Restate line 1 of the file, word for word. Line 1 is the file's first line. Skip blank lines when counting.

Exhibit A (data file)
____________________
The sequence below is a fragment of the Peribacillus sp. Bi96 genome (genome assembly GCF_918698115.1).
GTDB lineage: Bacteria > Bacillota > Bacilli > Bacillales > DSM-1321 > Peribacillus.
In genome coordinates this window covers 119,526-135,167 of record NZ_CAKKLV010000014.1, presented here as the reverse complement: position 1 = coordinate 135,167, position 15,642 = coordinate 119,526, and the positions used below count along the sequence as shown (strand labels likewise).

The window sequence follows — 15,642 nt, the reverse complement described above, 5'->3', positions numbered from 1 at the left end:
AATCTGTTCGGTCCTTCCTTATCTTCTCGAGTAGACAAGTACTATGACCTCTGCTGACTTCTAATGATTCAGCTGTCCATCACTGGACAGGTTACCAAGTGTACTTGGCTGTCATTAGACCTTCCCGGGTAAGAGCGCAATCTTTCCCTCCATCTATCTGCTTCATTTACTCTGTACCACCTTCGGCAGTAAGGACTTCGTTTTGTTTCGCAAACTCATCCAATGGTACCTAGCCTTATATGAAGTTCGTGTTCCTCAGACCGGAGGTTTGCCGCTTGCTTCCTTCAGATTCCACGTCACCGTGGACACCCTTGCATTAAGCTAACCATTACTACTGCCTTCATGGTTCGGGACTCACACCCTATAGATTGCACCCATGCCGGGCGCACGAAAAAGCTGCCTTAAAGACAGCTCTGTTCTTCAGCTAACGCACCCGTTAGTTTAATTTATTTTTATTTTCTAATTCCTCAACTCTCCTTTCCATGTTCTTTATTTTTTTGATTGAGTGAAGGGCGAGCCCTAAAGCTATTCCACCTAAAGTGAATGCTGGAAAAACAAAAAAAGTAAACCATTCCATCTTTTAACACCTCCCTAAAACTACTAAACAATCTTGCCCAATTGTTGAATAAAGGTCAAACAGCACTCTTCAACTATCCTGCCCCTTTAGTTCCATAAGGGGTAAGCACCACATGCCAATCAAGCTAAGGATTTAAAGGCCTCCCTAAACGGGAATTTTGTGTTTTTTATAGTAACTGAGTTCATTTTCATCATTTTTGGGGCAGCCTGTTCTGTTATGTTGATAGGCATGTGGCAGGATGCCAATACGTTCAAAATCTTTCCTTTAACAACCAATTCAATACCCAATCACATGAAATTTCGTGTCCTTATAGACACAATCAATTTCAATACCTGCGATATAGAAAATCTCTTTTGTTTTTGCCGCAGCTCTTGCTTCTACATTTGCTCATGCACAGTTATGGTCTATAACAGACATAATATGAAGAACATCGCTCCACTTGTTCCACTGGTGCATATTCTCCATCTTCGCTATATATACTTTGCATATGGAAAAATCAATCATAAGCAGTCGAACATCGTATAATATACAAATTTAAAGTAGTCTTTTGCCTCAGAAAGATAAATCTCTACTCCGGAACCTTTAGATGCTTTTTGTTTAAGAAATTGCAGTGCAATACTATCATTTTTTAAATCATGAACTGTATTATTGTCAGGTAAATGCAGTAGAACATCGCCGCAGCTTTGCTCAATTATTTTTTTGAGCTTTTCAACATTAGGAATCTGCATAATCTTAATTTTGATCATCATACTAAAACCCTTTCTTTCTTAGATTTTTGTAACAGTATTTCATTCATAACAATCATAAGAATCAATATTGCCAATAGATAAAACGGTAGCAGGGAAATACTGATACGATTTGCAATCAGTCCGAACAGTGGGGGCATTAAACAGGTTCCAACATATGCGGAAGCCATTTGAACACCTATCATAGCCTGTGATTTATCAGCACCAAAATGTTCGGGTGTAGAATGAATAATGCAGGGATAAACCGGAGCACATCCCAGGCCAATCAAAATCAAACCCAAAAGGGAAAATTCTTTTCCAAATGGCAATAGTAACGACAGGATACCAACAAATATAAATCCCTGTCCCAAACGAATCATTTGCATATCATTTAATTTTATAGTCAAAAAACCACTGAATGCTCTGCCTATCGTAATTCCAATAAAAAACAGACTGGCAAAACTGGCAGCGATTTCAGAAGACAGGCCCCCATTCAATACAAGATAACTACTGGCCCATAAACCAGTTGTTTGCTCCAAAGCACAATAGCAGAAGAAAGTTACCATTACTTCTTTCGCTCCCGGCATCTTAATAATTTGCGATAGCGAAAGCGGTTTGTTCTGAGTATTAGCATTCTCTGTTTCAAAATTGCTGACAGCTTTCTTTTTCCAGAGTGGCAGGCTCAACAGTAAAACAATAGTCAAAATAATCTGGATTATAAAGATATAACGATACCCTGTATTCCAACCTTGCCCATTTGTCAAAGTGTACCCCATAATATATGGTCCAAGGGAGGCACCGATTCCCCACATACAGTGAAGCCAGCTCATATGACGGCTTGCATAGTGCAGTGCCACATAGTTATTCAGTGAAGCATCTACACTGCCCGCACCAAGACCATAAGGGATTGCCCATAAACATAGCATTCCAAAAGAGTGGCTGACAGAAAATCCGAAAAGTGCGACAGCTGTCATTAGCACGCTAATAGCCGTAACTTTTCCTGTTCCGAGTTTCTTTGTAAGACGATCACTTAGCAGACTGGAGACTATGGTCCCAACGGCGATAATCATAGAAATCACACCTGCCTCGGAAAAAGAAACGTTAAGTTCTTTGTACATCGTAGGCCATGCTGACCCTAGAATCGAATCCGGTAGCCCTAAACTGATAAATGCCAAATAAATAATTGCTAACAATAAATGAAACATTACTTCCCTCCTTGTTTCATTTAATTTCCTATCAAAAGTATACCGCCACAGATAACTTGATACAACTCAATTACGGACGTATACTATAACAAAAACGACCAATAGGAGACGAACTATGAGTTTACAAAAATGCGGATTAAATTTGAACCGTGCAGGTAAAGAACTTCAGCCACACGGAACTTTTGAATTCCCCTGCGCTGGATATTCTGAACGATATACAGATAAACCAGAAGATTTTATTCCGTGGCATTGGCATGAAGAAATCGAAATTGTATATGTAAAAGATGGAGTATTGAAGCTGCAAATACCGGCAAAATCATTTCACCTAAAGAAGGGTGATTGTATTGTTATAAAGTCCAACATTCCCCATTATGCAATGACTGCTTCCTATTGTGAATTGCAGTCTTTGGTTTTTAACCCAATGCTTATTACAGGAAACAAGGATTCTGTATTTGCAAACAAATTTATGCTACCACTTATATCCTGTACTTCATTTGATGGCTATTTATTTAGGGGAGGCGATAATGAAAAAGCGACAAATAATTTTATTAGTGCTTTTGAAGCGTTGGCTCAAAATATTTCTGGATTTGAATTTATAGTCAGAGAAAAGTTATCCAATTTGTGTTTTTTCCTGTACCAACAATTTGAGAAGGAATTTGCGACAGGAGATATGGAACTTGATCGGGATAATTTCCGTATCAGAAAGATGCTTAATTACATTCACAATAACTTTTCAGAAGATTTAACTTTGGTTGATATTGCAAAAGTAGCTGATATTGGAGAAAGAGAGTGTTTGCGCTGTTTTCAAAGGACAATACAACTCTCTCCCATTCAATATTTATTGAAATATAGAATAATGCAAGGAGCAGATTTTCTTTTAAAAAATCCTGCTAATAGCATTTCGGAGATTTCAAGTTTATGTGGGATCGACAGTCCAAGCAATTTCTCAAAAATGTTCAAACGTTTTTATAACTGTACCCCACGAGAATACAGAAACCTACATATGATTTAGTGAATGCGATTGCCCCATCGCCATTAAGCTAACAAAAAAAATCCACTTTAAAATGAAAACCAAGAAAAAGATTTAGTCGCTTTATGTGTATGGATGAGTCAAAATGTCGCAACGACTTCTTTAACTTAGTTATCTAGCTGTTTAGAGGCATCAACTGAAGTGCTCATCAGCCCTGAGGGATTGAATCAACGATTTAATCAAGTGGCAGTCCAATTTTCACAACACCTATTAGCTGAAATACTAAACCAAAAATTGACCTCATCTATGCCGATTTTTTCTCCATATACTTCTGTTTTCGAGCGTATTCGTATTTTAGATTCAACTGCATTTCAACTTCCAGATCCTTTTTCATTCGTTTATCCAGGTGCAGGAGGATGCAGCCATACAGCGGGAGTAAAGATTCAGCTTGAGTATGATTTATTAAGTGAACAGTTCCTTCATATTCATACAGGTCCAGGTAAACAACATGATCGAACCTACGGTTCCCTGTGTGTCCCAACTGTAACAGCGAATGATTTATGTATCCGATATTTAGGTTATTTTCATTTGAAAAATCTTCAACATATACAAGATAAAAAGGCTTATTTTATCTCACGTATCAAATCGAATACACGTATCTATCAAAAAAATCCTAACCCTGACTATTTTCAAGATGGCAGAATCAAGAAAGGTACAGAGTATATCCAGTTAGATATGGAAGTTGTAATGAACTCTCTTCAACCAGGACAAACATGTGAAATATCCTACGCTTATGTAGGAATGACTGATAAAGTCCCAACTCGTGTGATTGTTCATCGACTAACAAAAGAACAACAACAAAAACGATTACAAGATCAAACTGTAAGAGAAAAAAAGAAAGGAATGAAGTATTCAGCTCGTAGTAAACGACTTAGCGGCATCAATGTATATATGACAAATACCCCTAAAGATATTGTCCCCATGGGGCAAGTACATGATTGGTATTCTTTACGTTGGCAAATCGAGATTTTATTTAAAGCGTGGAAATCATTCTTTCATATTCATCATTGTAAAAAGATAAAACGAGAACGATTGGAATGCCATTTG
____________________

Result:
The sequence below is a fragment of the Peribacillus sp. Bi96 genome (genome assembly GCF_918698115.1).